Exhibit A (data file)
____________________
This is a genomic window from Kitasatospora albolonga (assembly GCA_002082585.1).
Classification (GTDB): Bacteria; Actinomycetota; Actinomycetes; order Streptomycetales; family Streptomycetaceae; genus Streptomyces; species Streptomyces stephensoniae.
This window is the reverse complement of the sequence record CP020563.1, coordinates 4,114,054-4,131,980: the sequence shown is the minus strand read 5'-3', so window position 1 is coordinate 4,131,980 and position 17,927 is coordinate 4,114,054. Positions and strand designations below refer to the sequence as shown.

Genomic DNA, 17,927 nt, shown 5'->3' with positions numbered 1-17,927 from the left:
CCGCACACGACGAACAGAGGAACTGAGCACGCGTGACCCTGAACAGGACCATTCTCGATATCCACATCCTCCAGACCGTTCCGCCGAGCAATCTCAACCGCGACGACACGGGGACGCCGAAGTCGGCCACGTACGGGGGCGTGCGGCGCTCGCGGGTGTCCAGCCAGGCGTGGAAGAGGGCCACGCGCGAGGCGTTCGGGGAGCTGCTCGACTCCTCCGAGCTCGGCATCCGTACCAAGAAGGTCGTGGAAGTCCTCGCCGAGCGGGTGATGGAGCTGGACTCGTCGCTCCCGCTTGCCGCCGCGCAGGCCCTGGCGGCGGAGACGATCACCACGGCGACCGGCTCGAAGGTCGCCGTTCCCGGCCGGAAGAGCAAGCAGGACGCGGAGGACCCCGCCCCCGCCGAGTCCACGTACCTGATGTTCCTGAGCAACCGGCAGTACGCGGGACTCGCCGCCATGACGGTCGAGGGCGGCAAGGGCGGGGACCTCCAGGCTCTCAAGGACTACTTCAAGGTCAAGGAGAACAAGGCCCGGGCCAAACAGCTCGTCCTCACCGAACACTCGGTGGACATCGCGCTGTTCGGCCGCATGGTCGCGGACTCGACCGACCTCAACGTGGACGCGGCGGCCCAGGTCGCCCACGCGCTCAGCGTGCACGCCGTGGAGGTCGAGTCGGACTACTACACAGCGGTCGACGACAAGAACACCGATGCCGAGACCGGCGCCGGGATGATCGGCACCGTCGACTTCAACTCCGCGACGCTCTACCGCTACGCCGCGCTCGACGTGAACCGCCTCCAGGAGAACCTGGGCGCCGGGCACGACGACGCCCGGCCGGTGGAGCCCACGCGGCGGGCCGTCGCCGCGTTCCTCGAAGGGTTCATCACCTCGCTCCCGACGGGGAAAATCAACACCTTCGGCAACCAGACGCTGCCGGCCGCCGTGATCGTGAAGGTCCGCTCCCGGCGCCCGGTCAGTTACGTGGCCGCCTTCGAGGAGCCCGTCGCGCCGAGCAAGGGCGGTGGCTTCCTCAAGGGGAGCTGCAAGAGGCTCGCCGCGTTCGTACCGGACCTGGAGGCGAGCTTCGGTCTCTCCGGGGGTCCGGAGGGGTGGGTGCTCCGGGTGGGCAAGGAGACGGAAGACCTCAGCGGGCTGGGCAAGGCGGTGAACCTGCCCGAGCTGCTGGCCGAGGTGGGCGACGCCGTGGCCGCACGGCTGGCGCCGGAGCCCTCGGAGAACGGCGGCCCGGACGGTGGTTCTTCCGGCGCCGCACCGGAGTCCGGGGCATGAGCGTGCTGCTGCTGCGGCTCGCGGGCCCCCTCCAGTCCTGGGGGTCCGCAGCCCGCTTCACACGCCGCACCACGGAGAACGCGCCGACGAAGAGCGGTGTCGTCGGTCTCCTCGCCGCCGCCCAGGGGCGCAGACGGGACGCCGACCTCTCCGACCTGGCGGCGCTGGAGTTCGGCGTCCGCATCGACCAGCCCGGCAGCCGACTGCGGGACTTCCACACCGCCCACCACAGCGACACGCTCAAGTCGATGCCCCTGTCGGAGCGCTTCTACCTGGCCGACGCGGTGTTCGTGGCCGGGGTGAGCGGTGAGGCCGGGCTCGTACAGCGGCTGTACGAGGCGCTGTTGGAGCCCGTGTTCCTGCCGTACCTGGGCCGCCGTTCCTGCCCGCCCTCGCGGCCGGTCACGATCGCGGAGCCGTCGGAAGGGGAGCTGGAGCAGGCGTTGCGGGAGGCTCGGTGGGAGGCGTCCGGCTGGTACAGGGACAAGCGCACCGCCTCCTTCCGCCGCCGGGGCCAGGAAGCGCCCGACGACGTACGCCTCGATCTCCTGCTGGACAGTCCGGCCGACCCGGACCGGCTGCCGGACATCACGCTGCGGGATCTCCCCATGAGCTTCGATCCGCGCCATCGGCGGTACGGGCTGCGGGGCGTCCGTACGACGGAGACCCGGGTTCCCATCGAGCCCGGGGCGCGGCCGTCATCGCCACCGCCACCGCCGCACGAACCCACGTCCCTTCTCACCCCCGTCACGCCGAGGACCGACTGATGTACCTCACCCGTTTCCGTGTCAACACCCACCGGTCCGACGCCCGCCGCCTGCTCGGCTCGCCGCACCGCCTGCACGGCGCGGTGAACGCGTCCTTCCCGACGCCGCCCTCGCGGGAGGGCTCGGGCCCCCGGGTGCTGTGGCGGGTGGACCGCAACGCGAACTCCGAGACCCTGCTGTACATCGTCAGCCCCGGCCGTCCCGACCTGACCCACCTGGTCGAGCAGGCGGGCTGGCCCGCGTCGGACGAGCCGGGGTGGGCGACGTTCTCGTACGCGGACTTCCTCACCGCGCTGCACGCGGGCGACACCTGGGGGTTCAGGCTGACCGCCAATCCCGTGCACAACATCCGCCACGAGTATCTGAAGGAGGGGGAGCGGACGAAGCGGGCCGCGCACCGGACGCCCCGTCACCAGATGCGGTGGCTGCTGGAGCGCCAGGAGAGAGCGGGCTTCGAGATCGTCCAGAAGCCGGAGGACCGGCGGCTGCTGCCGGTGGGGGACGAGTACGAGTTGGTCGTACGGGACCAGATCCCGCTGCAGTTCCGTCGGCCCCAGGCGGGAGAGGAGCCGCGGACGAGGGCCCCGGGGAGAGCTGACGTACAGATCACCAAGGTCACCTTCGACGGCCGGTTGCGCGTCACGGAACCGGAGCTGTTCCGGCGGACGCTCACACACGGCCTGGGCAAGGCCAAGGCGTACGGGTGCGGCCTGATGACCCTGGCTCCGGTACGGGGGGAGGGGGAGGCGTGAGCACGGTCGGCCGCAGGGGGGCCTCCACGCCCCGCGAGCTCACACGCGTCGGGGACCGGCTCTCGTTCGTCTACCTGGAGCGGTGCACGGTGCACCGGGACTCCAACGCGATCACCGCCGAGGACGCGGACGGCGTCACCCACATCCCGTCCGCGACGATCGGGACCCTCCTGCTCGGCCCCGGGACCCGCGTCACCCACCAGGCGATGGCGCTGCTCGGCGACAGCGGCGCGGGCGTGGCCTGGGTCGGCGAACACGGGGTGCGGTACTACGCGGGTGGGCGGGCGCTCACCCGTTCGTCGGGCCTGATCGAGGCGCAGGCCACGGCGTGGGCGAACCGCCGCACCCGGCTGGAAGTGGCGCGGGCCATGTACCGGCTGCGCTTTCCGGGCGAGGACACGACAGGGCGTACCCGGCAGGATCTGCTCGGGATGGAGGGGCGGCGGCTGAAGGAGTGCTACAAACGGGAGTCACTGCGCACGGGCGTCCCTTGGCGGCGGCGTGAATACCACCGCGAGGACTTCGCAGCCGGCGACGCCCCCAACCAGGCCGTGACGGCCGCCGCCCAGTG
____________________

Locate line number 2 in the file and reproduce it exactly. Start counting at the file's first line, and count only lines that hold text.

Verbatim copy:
Classification (GTDB): Bacteria; Actinomycetota; Actinomycetes; order Streptomycetales; family Streptomycetaceae; genus Streptomyces; species Streptomyces stephensoniae.